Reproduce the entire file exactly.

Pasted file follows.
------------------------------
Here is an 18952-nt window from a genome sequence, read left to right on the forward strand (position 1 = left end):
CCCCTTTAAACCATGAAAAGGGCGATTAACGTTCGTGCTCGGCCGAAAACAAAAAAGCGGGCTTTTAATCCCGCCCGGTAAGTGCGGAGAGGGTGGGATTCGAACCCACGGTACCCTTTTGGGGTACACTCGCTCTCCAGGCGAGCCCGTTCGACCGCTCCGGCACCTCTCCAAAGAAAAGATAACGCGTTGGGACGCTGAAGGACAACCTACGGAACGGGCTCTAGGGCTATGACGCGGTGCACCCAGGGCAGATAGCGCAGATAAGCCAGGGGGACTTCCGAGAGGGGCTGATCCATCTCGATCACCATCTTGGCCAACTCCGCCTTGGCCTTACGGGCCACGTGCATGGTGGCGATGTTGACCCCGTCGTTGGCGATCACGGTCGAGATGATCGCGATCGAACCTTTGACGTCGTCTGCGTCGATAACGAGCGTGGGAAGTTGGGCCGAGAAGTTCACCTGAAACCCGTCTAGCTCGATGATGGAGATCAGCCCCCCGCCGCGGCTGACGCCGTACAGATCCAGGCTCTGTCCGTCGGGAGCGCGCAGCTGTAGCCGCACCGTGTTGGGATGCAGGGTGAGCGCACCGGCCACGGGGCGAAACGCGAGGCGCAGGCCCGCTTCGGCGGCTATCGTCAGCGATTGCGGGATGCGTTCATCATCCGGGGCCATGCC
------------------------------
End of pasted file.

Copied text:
Here is an 18952-nt window from a genome sequence, read left to right on the forward strand (position 1 = left end):
CCCCTTTAAACCATGAAAAGGGCGATTAACGTTCGTGCTCGGCCGAAAACAAAAAAGCGGGCTTTTAATCCCGCCCGGTAAGTGCGGAGAGGGTGGGATTCGAACCCACGGTACCCTTTTGGGGTACACTCGCTCTCCAGGCGAGCCCGTTCGACCGCTCCGGCACCTCTCCAAAGAAAAGATAACGCGTTGGGACGCTGAAGGACAACCTACGGAACGGGCTCTAGGGCTATGACGCGGTGCACCCAGGGCAGATAGCGCAGATAAGCCAGGGGGACTTCCGAGAGGGGCTGATCCATCTCGATCACCATCTTGGCCAACTCCGCCTTGGCCTTACGGGCCACGTGCATGGTGGCGATGTTGACCCCGTCGTTGGCGATCACGGTCGAGATGATCGCGATCGAACCTTTGACGTCGTCTGCGTCGATAACGAGCGTGGGAAGTTGGGCCGAGAAGTTCACCTGAAACCCGTCTAGCTCGATGATGGAGATCAGCCCCCCGCCGCGGCTGACGCCGTACAGATCCAGGCTCTGTCCGTCGGGAGCGCGCAGCTGTAGCCGCACCGTGTTGGGATGCAGGGTGAGCGCACCGGCCACGGGGCGAAACGCGAGGCGCAGGCCCGCTTCGGCGGCTATCGTCAGCGATTGCGGGATGCGTTCATCATCCGGGGCCATGCC